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Next-Generation Security: Detecting Suspicious Liquids through Radio Frequency Sensing and Machine Learning
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  • Ahmad Daud ,
  • Muhammad Bilal Khan ,
  • Abdul Basit Khattak ,
  • Shujaat Ali Khan Tanoli ,
  • Ali Mustafa ,
  • Mubashir Rehman ,
  • Onel Alcaraz López
Ahmad Daud
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Muhammad Bilal Khan
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Abdul Basit Khattak
University of Oulu

Corresponding Author:[email protected]

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Shujaat Ali Khan Tanoli
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Ali Mustafa
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Mubashir Rehman
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Onel Alcaraz López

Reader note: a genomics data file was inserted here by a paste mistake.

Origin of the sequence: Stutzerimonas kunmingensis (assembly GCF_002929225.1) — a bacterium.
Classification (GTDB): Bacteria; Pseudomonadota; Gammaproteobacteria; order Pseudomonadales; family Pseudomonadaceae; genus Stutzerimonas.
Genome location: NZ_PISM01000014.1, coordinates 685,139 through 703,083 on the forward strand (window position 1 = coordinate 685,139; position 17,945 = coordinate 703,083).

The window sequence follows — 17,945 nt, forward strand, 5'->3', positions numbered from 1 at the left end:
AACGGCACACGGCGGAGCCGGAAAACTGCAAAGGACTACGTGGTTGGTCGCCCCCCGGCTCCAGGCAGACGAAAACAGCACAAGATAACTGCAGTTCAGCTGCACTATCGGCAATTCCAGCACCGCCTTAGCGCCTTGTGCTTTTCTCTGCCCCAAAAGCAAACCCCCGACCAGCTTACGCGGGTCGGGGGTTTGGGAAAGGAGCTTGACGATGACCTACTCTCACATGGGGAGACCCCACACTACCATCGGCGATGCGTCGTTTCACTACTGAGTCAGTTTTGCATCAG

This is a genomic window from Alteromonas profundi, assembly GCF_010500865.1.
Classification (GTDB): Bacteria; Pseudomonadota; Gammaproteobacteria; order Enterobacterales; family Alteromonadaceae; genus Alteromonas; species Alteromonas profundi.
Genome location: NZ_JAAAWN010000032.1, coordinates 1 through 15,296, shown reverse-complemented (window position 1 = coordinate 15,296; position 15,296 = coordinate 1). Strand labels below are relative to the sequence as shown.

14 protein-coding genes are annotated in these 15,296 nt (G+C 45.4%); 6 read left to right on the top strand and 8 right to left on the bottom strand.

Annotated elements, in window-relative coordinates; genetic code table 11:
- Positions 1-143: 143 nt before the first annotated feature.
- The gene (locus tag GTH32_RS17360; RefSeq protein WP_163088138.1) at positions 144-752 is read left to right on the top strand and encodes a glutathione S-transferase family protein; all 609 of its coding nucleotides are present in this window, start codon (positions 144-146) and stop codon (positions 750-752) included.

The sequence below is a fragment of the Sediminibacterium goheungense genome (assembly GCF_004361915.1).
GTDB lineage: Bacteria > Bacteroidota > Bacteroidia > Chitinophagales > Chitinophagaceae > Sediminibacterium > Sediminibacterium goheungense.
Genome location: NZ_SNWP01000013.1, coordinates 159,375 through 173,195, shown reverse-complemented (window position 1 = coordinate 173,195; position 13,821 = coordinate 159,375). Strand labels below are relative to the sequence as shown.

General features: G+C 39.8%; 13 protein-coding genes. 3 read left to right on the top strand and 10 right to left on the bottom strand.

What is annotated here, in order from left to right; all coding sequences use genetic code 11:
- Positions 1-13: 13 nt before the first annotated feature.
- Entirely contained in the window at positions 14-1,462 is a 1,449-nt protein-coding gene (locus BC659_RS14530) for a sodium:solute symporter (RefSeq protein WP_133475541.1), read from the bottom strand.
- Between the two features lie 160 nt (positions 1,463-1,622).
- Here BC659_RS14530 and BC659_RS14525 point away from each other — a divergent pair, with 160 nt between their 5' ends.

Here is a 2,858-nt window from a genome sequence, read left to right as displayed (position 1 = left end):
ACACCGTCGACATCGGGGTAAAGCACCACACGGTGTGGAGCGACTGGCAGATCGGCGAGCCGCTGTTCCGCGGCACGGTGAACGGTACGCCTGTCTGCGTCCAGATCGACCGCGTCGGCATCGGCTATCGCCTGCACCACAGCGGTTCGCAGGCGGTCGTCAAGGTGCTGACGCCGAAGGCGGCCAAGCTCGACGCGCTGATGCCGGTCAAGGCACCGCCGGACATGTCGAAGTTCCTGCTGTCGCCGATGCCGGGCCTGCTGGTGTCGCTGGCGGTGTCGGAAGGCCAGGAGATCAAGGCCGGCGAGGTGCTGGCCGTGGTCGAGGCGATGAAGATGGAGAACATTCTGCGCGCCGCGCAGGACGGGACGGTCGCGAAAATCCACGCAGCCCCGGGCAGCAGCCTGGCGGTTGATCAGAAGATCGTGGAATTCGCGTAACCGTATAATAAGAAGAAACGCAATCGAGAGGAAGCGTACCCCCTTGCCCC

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Hazardous liquids like nitroglycerin are replacing conventional flammable explosives in modern terrorist attacks. The majority of these hazardous liquids are colorless, oily, and cannot be judged as suspicious by the naked eye. Security inspections of hazardous liquids on a large scale are urgently required to prevent terrorist activities in public areas. However, traditional liquid detection and identification techniques face issues such as cost, accuracy, and scalability, which hinder their widespread adoption. This article introduces a platform that combines radio frequency sensing based on software-defined radio technology and state-of-the-art machine learning (ML) algorithms to detect and classify suspicious and non-suspicious liquids without compromising individuals’ privacy. Specifically, fine-grained samples of orthogonal frequency division multiplexing are utilized to acquire channel state information to detect suspicious liquids (glycerin, spirit, and mustard oil) by utilizing radio signals at 900 MHz and 2.45 GHz bands. ML algorithms are employed for classification purposes based on liquids dielectric constant, and their effectiveness is evaluated based on accuracy, prediction speed, and training time. The outcomes of the performance evaluation confirm the platform’s effectiveness in accurately identifying and classifying suspicious and non-suspicious liquids with up to 98.3% accuracy with support vector machine.